council of Dads

The girls’ school-year is winding down. Yesterday Older Daughter had only to go in for a late math exam at around noon, and Younger Daughter had an early band recital before dismissal.

That gave me, their driver, a couple of hours to spend as wisely as I could, so naturally I hoofed it downtown. Wanted to check out the flood‘s aftermath, which of course was distressing.

The Schermerhorn Symphony Hall was ringed by crates and large tubes presumably connected to dehumidifiers, there were piles of trash and debris in all the places that had been so abruptly overtaken by the Cumberland River. Normalcy is returning, but slowly.

Then, to my favorite downtown locale: the Shelby Street pedestrian bridge, with its spectacular skyline views and now in the shadow of Nashville’s newest skyscraper, the rising Pinnacle building (video). This day, there was also a strange vintage hot rod competition happening under the bridge on the east bank. A tricked-out ’49 GMC pickup peeled around a temporary track, as an obnoxious announcer filled the air with commentary that I suppose would have made sense if I were a little more in touch with my inner NASCAR fanatic.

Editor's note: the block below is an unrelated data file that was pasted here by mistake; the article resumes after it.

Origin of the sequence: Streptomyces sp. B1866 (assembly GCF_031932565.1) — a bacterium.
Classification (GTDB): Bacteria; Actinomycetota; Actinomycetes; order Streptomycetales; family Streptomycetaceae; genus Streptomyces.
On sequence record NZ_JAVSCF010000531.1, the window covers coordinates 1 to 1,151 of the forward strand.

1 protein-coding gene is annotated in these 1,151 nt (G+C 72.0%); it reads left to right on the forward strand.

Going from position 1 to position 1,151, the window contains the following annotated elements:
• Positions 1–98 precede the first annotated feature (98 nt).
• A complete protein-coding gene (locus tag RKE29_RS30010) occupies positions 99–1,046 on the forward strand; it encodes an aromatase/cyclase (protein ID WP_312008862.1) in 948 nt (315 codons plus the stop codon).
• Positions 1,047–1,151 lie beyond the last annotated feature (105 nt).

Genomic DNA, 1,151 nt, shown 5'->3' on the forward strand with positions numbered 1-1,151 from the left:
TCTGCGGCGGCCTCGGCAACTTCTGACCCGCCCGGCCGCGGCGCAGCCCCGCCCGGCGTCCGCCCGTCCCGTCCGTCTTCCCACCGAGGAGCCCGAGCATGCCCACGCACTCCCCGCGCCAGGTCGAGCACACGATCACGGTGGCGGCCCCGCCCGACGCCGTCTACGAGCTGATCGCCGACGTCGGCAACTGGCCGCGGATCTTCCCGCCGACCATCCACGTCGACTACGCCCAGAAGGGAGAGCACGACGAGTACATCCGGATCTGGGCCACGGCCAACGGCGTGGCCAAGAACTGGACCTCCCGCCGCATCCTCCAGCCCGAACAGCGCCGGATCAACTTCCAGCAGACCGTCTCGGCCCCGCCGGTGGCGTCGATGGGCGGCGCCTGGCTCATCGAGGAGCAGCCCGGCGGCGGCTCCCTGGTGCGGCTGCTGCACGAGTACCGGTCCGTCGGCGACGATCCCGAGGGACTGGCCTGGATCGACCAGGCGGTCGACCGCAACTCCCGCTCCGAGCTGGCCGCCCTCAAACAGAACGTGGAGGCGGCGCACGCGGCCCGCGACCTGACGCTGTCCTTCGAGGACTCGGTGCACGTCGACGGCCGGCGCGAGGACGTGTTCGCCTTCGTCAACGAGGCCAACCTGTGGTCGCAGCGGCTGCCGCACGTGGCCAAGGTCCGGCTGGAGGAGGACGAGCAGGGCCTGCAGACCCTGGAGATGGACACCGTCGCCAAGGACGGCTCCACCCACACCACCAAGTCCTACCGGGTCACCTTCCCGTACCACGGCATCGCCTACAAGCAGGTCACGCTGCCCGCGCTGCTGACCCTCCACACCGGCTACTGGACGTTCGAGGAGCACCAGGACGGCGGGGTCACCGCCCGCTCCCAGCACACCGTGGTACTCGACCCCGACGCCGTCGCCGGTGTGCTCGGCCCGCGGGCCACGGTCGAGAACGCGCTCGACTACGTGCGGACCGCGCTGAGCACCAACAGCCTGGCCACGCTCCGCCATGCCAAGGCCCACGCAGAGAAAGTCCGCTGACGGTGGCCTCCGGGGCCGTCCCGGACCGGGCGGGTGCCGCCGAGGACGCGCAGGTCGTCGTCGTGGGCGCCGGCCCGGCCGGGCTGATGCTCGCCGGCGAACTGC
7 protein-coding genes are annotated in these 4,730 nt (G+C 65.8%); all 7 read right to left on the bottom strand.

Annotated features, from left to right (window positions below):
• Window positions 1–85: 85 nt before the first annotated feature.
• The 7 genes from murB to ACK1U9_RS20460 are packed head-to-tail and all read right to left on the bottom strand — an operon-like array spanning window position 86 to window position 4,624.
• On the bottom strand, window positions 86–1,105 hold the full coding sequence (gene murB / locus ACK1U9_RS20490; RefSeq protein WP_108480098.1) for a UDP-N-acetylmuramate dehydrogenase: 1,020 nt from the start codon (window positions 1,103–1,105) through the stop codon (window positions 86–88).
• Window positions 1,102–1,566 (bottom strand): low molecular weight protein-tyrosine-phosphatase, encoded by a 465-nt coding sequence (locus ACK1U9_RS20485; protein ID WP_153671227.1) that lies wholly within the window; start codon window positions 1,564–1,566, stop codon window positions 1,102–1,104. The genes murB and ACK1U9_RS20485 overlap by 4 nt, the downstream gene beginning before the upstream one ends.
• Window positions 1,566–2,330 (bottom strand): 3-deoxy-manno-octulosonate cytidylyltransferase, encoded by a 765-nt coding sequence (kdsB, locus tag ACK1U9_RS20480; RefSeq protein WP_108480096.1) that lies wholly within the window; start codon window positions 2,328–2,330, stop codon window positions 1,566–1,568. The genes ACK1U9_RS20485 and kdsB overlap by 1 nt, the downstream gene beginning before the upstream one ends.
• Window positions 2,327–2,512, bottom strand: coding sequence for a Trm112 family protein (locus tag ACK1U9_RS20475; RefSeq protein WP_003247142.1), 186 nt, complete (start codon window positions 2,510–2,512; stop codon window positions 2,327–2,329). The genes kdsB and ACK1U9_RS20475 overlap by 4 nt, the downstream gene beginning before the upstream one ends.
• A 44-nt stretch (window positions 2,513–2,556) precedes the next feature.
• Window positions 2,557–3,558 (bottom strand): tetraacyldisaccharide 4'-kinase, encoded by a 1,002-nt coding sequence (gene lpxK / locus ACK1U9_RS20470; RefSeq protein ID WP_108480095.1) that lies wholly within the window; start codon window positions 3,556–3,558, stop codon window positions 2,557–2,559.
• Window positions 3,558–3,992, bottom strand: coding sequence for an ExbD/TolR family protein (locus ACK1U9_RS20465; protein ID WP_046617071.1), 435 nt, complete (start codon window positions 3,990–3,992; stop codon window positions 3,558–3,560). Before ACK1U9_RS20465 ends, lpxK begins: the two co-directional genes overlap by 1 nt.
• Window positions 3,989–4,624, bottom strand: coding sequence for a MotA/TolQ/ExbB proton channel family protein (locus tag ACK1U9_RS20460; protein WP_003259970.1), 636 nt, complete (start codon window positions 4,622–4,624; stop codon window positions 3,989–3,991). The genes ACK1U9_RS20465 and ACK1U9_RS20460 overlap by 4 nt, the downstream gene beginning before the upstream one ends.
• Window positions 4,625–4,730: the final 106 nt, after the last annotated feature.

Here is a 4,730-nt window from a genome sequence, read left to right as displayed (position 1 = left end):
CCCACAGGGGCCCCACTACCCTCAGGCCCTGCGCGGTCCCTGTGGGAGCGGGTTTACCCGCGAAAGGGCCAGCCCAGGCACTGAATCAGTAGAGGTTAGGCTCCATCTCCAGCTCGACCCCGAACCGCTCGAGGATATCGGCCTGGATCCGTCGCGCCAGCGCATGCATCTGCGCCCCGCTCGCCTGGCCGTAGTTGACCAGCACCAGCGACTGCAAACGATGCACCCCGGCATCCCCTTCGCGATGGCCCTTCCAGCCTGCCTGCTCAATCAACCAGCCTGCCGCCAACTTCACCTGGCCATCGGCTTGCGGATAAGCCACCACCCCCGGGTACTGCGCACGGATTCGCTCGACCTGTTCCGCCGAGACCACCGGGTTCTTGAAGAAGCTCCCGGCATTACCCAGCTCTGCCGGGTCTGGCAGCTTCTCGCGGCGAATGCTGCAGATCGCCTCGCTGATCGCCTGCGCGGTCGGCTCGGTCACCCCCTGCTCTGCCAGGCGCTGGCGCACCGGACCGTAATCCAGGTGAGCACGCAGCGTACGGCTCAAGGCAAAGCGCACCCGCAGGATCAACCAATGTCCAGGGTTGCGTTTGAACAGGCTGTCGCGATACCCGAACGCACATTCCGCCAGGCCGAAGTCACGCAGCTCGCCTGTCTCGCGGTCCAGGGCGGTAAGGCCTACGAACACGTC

But the really serendipitous angle on this amble was the radio segment I tuned in to, while making my bridge transit. It was an interview with author Bruce Feiler, who responded to a cancer diagnosis appropriately by thinking about his twin girls and what he could do for them after he’s gone. He hit upon the inspired idea of convening a “council of Dads,” from among his own circle of friends and associates: men who agreed they’d attempt to fill bits of the paternal role for his girls, to help them become young women.

So should we all. We’re all terminal, after all, and long-term thinking begins at home.

Happy birthday, Mom.

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